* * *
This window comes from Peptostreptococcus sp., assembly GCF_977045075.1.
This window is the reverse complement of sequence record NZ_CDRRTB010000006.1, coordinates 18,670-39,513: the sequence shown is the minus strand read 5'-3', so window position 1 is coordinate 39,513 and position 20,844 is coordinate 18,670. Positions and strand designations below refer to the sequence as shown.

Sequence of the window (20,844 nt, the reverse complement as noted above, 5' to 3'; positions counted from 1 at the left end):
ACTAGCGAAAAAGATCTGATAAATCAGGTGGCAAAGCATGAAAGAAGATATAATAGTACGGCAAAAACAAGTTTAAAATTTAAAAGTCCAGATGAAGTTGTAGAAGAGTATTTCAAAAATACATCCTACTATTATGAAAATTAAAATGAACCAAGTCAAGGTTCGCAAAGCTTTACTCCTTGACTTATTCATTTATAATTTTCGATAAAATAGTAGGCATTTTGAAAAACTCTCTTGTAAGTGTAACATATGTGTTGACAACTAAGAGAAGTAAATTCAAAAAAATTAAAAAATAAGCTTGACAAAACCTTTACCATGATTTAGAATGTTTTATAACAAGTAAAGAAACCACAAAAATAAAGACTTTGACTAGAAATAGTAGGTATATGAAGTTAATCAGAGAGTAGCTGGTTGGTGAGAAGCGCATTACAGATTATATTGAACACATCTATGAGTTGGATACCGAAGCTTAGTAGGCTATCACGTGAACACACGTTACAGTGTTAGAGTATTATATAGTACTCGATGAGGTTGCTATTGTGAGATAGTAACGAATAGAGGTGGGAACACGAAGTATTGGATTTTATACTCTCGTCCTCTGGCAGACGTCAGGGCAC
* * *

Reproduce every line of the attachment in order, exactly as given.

This window comes from Peptostreptococcus sp., assembly GCF_977045075.1.
This window is the reverse complement of sequence record NZ_CDRRTB010000006.1, coordinates 18,670-39,513: the sequence shown is the minus strand read 5'-3', so window position 1 is coordinate 39,513 and position 20,844 is coordinate 18,670. Positions and strand designations below refer to the sequence as shown.

Sequence of the window (20,844 nt, the reverse complement as noted above, 5' to 3'; positions counted from 1 at the left end):
ACTAGCGAAAAAGATCTGATAAATCAGGTGGCAAAGCATGAAAGAAGATATAATAGTACGGCAAAAACAAGTTTAAAATTTAAAAGTCCAGATGAAGTTGTAGAAGAGTATTTCAAAAATACATCCTACTATTATGAAAATTAAAATGAACCAAGTCAAGGTTCGCAAAGCTTTACTCCTTGACTTATTCATTTATAATTTTCGATAAAATAGTAGGCATTTTGAAAAACTCTCTTGTAAGTGTAACATATGTGTTGACAACTAAGAGAAGTAAATTCAAAAAAATTAAAAAATAAGCTTGACAAAACCTTTACCATGATTTAGAATGTTTTATAACAAGTAAAGAAACCACAAAAATAAAGACTTTGACTAGAAATAGTAGGTATATGAAGTTAATCAGAGAGTAGCTGGTTGGTGAGAAGCGCATTACAGATTATATTGAACACATCTATGAGTTGGATACCGAAGCTTAGTAGGCTATCACGTGAACACACGTTACAGTGTTAGAGTATTATATAGTACTCGATGAGGTTGCTATTGTGAGATAGTAACGAATAGAGGTGGGAACACGAAGTATTGGATTTTATACTCTCGTCCTCTGGCAGACGTCAGGGCAC